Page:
In the annals of ham-fisted, stupid, lazy authoritarianism, the detention for nine hours of David Miranda is going to hold a place of honour for at least the next little while. Miranda is Glenn Greenwald’s long-time partner, and Greenwald is the Guardian reporter who published the material leaked by Edward Snowden. We can be pretty confident this won’t soon blow over, because nobody has the means to scream about their offended privileges like reporters.
And yes, the idea that the security state should leave reporters or their spouses alone is an assertion of privilege, unless, like Greenwald has with his explicit criticism, you’re also asserting that the security state should leave everyone alone.
Greenwald calls it an attempt at “intimidation,” and it may well have been (the nine-hour holding is a tell here), but let’s not discount the possibility that it was simpler than that. The authorities obviously know who Miranda is, know who Greenwald is, and they saw a chance to grab his electronics under the United Kingdom’s Terrorism Act of 2000. That is, it may simply have been a legal mugging of someone the authorities believed had information they wanted. That doesn’t make it any less galling.
The fact that the Terrorism Act allows them to similarly mug anyone who flies through Heathrow or any other UK airport might give us all some pause when booking our next flights across the Atlantic. But hey, it was probably worth it to show those hippies at the Guardian what for, right?
In the meantime, it’s worth noting a few things for posterity: The Terrorism Act cannot be properly called an example of post-9/11 security overreach. As the perceptive will note, it was passed in 2000, before the attacks of September 11, 2001. It was criticized at the time for being overly broad, but the then-Labour government of Tony Blair assured all and sundry the law wouldn’t be misused.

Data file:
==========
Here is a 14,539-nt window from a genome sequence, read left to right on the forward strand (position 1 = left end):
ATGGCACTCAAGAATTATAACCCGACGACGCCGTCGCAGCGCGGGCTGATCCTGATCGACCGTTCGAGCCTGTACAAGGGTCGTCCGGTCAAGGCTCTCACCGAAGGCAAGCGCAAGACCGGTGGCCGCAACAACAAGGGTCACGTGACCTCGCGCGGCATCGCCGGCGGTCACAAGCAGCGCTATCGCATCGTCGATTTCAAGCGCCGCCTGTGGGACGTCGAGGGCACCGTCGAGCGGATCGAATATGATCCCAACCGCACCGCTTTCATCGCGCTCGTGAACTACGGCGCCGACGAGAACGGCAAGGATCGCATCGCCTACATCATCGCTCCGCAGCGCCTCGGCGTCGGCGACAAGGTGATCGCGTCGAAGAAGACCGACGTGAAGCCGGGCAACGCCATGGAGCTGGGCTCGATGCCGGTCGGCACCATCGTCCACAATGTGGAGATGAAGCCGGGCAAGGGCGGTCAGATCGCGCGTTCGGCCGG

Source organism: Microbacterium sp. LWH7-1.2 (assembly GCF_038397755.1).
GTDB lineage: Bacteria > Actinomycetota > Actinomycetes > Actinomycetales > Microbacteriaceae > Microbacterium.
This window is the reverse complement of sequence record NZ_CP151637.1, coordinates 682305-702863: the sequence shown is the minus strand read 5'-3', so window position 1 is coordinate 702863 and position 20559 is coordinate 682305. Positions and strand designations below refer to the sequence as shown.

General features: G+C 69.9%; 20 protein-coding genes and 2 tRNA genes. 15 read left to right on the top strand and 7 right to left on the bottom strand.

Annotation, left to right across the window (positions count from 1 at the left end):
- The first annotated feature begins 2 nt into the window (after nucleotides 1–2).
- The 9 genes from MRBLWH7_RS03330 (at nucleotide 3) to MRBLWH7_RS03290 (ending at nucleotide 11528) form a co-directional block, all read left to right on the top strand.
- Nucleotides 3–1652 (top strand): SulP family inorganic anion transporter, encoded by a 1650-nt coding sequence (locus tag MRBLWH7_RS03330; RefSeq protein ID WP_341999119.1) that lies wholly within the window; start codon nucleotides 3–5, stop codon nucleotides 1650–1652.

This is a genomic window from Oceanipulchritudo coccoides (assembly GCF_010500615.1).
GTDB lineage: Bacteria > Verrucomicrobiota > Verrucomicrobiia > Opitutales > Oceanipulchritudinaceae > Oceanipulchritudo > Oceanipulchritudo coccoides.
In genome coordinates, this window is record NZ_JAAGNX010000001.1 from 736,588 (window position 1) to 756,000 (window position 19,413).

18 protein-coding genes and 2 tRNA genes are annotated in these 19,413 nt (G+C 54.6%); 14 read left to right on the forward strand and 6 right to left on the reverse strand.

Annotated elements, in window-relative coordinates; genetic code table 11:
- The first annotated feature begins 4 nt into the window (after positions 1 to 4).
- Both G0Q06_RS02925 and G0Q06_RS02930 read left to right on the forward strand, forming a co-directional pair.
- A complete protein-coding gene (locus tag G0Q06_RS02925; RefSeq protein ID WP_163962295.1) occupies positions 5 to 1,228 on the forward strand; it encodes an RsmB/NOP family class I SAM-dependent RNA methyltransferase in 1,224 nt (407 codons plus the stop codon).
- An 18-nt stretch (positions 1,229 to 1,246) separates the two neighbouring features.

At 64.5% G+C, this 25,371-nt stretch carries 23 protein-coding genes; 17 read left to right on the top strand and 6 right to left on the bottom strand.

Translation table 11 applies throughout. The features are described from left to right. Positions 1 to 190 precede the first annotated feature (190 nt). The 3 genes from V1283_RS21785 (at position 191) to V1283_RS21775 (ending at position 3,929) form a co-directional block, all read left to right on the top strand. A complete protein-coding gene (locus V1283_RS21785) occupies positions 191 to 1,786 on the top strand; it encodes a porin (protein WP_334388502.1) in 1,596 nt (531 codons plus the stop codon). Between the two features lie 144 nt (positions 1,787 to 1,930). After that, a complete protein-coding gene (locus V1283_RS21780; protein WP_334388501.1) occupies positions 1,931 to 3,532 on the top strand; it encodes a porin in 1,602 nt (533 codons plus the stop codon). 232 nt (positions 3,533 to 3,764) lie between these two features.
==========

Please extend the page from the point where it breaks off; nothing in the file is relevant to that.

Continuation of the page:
Even now, Labour MP Tom Watson tells the Guardian “this act is not meant to be used as a catch-all that can be used in this way.” To which the only appropriate response is uproarious laughter: Why would you write into law a nine-hour detention in which someone has no right to a lawyer and their property can be seized if it wasn’t, at least a little, to be used exactly like this? You don’t have to believe in conspiracies, you just need to believe that the government of the United Kingdom has good lawyers who know how to draft exactly the law their political masters demand.
Similarly, we don’t need to assume that this kind of thuggery was approved by David Cameron or Barack Obama personally—indeed, it would be even more shocking if it was. Rather, Cameron, Obama, and their predecessors going back at least to the 1980s have incrementally built a security apparatus that isn’t obviously under anyone’s control.
As much as we need to end the mindset of the war on terror, it would be a mistake to stop there. Between successive wars on terror and the war on drugs, we’ve spent decades ratcheting up surveillance and ratcheting down rights. If the latest example of bullying gets more people thinking about that, it may be worth it.